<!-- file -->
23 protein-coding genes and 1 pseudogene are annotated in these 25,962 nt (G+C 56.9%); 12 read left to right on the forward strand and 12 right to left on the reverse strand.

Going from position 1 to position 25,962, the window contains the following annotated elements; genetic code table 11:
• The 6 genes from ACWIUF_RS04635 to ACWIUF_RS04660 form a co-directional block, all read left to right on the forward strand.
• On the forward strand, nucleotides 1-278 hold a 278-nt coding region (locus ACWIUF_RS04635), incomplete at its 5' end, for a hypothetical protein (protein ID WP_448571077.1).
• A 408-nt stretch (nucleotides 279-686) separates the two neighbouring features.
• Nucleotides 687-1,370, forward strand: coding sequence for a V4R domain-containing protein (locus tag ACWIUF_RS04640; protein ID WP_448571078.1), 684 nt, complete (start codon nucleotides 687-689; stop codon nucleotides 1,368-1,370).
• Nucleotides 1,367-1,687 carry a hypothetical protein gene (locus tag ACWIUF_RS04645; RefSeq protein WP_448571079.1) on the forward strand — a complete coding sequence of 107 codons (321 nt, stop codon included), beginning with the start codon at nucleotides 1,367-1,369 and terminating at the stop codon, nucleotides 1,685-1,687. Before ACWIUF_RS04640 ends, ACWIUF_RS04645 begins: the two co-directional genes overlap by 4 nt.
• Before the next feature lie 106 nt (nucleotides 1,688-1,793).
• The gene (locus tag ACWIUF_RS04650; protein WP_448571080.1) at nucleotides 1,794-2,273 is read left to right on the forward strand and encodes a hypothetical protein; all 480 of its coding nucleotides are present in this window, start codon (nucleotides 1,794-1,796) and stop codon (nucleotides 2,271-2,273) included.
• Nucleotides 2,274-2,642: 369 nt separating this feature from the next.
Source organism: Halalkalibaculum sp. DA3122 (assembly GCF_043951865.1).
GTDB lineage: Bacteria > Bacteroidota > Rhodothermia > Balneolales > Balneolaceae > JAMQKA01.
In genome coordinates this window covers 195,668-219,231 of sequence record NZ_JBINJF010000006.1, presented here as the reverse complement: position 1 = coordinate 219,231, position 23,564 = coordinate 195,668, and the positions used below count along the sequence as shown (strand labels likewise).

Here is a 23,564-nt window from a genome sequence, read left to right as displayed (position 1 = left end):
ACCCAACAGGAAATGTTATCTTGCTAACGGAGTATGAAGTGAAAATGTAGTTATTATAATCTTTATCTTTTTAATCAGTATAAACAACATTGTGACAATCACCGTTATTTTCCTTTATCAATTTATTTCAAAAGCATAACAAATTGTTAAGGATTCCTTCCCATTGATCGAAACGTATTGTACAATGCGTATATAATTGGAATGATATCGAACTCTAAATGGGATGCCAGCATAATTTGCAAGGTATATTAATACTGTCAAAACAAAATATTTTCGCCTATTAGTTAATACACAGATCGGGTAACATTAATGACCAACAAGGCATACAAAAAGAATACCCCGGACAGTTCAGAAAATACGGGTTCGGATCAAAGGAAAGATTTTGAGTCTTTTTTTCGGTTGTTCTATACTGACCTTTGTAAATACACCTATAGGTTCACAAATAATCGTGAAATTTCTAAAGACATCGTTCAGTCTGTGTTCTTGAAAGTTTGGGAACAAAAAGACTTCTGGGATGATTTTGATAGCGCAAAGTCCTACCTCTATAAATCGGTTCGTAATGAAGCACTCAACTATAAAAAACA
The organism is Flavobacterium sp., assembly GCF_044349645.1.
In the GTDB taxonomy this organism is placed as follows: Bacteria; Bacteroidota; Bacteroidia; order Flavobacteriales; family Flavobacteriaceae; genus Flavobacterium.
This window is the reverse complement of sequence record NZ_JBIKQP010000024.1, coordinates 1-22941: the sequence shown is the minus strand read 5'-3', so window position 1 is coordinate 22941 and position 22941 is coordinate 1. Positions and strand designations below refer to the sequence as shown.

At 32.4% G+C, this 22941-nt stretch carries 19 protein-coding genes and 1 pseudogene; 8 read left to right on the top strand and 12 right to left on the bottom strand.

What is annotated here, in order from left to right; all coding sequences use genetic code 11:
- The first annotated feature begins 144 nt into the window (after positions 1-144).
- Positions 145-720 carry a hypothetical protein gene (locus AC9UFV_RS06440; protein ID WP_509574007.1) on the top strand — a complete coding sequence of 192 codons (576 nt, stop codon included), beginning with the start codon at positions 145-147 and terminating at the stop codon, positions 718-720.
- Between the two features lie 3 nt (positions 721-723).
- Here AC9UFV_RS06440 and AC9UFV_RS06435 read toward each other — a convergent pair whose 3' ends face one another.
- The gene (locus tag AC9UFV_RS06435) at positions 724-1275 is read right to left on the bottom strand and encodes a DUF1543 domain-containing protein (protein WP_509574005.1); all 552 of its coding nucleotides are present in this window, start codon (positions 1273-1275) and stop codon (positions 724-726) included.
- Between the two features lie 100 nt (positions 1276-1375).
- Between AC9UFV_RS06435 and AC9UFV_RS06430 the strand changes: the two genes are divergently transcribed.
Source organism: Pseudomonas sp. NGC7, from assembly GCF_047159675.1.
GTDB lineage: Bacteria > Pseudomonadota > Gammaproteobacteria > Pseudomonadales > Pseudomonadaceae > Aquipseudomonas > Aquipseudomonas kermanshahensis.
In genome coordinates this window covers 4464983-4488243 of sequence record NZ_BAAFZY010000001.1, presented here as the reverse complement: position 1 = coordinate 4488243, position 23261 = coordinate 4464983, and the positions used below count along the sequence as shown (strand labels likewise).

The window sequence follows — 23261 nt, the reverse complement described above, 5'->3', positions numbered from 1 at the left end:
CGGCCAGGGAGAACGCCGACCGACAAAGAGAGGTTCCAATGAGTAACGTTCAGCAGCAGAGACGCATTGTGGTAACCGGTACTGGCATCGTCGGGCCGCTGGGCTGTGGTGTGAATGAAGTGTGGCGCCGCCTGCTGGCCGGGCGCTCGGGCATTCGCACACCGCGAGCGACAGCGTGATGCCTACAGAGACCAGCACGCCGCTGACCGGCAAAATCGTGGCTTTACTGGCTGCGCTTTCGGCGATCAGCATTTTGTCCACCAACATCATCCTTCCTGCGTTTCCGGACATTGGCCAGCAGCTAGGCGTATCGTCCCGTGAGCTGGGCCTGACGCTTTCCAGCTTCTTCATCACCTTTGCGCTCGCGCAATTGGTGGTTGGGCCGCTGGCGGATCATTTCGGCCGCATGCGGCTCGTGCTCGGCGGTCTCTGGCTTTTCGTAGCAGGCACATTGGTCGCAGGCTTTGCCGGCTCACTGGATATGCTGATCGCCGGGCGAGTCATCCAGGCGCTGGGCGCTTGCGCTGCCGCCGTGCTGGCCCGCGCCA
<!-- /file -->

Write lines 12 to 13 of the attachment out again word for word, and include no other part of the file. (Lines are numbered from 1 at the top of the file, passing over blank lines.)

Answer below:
GTDB lineage: Bacteria > Bacteroidota > Rhodothermia > Balneolales > Balneolaceae > JAMQKA01.
In genome coordinates this window covers 195,668-219,231 of sequence record NZ_JBINJF010000006.1, presented here as the reverse complement: position 1 = coordinate 219,231, position 23,564 = coordinate 195,668, and the positions used below count along the sequence as shown (strand labels likewise).